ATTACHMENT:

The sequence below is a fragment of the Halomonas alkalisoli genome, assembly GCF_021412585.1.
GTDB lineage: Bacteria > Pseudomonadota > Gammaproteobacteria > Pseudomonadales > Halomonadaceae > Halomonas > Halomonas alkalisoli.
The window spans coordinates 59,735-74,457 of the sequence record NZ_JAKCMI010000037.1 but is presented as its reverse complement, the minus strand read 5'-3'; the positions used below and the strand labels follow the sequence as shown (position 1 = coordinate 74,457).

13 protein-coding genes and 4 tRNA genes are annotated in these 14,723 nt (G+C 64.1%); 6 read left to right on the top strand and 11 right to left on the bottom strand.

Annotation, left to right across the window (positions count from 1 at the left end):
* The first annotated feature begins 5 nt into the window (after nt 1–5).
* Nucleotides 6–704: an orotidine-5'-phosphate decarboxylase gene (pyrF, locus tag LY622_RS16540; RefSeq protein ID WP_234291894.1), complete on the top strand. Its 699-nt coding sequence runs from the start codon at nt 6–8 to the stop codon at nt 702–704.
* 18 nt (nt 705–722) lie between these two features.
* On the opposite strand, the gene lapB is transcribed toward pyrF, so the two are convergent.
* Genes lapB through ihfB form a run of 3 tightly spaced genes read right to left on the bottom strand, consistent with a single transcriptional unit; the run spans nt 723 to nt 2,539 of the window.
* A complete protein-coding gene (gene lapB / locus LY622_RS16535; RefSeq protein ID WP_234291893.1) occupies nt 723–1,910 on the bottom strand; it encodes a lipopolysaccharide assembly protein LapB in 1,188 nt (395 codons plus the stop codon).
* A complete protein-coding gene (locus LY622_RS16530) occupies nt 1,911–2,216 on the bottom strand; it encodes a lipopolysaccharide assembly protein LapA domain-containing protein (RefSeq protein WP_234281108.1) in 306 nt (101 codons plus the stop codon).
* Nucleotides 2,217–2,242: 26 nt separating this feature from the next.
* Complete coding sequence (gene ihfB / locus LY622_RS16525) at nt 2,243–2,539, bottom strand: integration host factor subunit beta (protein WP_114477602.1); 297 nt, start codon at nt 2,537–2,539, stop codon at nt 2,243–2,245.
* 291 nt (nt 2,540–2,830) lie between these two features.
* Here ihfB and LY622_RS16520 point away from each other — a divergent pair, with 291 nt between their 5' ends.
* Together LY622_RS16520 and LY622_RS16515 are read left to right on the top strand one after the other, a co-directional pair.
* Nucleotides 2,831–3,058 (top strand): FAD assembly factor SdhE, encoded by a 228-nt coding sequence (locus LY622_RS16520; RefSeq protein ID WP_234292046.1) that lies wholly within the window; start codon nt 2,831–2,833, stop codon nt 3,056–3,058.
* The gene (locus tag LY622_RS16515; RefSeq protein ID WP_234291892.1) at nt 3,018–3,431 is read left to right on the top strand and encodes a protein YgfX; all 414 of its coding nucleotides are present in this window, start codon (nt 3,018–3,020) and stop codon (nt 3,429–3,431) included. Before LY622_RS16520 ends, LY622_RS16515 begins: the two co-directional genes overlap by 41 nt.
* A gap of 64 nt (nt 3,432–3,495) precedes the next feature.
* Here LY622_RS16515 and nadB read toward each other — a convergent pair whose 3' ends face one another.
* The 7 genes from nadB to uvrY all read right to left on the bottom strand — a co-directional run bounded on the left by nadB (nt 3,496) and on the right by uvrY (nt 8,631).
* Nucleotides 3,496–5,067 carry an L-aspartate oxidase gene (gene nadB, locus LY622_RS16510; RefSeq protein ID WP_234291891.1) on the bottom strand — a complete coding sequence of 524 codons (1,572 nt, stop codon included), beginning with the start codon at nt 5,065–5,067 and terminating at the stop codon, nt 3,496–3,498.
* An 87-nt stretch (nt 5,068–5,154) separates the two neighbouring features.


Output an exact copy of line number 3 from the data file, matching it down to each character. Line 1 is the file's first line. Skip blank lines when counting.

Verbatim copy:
The window spans coordinates 59,735-74,457 of the sequence record NZ_JAKCMI010000037.1 but is presented as its reverse complement, the minus strand read 5'-3'; the positions used below and the strand labels follow the sequence as shown (position 1 = coordinate 74,457).